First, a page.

Renato Ranaldi

Clinamen – An exercise in deviance

I have taken the poem Alone, I come to you by Alexander Blok, and at the end of each line I have added, in bold, segments from some of the captions to my drawings. The enforced coexistence of the two poetics fosters bewilderment generated by the reciprocal dislocation of meaning, an assault on the fluidity of the rhythmic unity in an oscillation of intent, a swerving of judgement. It is as if, while writing the poem, the poet suddenly succumbed to an entirely different modus of parodistic vein, and then at the beginning of the next line resumed his original voice again.

Alone, I come to you but can't he change the chords that idiot in the yellow shoes playing the sax

Bewitched by the fires of love I think of how many butts are smoke in the space of a moon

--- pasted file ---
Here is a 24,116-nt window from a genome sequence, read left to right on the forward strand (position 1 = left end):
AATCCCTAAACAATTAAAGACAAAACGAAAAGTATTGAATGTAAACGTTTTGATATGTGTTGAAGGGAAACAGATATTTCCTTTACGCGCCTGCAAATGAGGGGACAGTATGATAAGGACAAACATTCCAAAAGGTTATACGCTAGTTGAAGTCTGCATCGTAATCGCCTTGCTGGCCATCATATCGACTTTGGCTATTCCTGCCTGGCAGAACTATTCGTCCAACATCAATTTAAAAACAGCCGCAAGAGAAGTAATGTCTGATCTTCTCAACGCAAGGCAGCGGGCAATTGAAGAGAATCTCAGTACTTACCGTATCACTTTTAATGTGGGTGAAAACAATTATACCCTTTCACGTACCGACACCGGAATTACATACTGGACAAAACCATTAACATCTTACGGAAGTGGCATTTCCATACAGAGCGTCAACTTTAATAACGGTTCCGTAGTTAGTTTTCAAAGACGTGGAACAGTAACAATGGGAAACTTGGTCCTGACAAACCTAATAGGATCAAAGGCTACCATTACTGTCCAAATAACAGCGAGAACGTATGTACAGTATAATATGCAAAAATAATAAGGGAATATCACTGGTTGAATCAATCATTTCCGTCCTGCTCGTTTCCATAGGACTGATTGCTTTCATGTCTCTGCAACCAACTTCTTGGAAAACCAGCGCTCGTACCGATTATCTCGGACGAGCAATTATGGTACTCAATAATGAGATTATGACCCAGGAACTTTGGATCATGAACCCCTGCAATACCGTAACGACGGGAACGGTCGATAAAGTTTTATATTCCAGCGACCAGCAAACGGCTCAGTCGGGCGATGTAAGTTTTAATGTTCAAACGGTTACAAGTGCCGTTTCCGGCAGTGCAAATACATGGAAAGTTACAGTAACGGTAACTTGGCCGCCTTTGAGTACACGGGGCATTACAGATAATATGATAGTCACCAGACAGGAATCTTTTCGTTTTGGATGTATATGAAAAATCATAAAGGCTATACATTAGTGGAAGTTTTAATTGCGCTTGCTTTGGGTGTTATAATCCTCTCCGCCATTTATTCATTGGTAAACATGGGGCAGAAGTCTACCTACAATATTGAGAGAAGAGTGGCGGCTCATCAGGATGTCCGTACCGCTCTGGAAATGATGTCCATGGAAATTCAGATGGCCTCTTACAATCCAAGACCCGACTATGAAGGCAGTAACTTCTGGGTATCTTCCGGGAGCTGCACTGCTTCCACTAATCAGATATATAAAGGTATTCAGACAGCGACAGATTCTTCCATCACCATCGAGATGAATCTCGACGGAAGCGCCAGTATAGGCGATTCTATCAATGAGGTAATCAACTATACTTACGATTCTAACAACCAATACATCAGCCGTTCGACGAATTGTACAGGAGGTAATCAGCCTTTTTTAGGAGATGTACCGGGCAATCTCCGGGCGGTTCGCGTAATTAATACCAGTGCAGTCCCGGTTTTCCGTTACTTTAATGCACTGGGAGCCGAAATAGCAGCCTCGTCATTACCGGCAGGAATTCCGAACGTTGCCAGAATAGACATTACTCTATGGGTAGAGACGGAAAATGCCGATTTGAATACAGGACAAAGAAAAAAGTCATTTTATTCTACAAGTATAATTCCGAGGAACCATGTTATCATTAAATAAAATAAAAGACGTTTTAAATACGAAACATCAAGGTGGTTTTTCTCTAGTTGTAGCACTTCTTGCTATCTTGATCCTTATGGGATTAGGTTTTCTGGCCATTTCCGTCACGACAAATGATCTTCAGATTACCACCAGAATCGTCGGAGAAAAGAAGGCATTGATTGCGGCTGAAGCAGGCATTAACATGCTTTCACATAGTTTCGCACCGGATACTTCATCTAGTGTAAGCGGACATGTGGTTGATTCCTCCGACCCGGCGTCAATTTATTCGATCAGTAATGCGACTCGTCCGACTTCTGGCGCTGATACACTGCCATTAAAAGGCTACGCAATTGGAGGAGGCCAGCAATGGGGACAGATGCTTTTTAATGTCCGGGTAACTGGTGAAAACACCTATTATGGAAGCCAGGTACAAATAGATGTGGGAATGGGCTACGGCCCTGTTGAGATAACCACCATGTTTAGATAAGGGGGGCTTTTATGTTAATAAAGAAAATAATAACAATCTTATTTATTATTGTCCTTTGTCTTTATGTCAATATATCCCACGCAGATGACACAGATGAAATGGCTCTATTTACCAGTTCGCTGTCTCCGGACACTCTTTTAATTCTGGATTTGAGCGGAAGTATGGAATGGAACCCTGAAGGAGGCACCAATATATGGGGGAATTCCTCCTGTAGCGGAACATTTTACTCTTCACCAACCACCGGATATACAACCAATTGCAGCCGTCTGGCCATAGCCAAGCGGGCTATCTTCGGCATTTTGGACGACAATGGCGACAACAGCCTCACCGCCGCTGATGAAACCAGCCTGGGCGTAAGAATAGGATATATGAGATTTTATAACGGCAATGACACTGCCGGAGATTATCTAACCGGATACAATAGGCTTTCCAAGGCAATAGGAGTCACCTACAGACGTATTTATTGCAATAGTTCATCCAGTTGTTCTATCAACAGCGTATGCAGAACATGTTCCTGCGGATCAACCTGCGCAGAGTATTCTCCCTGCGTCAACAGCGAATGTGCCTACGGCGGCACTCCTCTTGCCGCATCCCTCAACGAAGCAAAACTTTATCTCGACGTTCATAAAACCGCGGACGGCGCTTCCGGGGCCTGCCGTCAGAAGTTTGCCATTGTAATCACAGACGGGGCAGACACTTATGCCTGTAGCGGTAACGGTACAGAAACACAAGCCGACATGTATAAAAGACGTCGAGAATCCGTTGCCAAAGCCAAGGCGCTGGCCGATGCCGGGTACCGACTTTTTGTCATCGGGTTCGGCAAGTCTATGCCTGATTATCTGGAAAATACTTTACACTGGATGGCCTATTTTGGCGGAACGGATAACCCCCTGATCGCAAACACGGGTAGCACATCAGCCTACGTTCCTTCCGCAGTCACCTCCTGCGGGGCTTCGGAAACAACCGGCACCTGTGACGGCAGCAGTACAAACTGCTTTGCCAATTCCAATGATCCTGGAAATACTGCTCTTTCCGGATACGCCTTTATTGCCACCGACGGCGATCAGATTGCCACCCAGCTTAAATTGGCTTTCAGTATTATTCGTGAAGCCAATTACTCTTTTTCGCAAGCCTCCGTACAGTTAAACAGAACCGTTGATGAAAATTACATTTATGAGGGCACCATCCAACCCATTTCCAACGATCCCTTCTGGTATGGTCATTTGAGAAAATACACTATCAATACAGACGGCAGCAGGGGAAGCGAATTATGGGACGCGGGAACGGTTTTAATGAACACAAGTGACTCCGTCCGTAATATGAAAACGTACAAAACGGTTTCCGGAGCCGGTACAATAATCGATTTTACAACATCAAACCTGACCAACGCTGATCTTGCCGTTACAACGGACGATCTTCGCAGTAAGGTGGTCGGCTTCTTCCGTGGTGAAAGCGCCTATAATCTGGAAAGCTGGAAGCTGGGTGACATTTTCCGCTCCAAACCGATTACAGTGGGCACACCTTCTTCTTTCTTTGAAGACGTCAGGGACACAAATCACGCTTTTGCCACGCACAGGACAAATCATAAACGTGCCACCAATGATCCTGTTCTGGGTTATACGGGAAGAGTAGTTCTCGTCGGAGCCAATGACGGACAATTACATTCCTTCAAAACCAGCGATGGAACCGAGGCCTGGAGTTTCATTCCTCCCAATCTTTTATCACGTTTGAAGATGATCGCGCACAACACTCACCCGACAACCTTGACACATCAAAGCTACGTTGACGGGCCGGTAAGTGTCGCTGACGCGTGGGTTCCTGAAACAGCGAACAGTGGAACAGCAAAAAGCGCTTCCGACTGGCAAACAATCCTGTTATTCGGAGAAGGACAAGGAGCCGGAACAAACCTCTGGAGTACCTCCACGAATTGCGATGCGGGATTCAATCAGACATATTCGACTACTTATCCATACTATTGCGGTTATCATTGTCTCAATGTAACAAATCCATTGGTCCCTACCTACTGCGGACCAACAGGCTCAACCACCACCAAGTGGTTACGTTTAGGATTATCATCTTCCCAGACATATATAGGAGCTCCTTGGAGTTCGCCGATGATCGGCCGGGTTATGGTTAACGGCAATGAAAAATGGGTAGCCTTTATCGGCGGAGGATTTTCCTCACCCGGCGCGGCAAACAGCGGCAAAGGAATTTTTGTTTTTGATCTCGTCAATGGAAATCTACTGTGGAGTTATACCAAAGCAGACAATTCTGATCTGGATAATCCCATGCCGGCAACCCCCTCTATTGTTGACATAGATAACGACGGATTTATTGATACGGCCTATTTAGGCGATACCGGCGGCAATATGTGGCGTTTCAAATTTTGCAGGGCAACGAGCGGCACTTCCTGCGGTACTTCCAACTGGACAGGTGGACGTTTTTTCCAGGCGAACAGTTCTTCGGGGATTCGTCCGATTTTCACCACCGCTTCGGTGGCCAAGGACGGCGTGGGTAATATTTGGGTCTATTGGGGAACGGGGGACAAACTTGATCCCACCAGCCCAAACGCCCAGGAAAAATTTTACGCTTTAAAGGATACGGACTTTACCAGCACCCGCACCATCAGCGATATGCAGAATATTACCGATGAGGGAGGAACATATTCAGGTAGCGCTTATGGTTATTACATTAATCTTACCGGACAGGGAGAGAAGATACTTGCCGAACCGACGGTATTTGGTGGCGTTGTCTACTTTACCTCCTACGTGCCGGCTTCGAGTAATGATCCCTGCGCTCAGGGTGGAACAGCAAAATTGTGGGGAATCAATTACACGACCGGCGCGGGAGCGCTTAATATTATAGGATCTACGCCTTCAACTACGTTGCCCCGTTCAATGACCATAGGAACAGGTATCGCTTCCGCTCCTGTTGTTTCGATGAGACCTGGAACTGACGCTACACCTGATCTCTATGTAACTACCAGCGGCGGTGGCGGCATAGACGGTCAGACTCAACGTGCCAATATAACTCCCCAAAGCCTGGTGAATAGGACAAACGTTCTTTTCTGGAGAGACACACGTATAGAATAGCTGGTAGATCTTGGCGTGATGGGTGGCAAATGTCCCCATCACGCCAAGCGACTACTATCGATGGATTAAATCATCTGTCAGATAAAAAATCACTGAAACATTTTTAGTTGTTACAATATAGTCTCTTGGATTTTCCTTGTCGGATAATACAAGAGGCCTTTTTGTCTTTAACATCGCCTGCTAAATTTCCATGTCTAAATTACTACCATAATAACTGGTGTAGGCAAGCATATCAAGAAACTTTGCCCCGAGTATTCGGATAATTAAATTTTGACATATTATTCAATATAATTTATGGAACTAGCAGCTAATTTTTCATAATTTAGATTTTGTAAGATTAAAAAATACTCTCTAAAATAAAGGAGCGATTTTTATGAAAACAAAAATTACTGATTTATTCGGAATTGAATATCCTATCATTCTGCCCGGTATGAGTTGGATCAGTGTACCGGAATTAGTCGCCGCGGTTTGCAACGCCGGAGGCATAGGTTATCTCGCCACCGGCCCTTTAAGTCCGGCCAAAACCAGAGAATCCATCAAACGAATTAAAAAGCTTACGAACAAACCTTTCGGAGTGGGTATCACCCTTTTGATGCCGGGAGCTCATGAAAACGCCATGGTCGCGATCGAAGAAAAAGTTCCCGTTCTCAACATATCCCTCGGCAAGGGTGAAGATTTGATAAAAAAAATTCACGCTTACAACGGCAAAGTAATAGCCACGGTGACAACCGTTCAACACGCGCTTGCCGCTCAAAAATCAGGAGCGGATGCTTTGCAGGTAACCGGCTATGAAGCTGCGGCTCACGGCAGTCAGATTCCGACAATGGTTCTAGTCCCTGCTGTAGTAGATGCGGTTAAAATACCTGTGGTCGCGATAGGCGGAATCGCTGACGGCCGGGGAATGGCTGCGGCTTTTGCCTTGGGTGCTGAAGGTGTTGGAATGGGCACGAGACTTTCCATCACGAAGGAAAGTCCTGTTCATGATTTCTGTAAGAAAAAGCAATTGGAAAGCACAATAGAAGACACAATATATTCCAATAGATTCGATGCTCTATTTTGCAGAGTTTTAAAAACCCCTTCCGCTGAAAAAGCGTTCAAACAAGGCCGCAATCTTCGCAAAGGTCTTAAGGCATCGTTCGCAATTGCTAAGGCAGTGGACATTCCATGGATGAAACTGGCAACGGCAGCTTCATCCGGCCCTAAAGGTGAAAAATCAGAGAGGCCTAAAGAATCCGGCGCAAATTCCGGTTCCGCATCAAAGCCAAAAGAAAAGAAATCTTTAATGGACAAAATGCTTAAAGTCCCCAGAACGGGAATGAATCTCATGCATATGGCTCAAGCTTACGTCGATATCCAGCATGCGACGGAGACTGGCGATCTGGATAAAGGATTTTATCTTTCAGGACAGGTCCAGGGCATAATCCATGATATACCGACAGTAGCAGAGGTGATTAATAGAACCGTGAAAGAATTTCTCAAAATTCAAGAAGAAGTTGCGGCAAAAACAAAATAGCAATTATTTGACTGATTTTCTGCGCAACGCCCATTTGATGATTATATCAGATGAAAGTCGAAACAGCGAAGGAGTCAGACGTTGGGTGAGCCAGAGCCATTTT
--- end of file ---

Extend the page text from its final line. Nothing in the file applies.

You speak of chance– don’t call me – I won't be home tonight, dear Xanthippe, I'll be with the saints

I've been racking my brains for so long in the mistaken prospect of French kissing

From the heavy weight of years which exploding with intense brief colic sink into the Gehenna of the bog

Sorcery alone has saved me while turning you into a strutting hunchback

And again I rack my brains about you shaman and search the sky for the constellation of your return

But the reply is confused and unclear because by now I'm shrunken and wrinkled and no longer bulge

The days are enthralled by sorcery you can always say I wasn't there I had nothing to do with it

I cosset the years – don't call …in any case I raise you to my nose like a rose

Perhaps the fires will soon die down so that I can don the mourning garb out of solemn embarrassment

Of that bewitched brooding love? Hark my brother and I shall tell you how fine culture weds the song.

(Alexander Blok, 1901, Renato Ranaldi, 2014)

Renato Ranaldi is an artist who lives in Florence.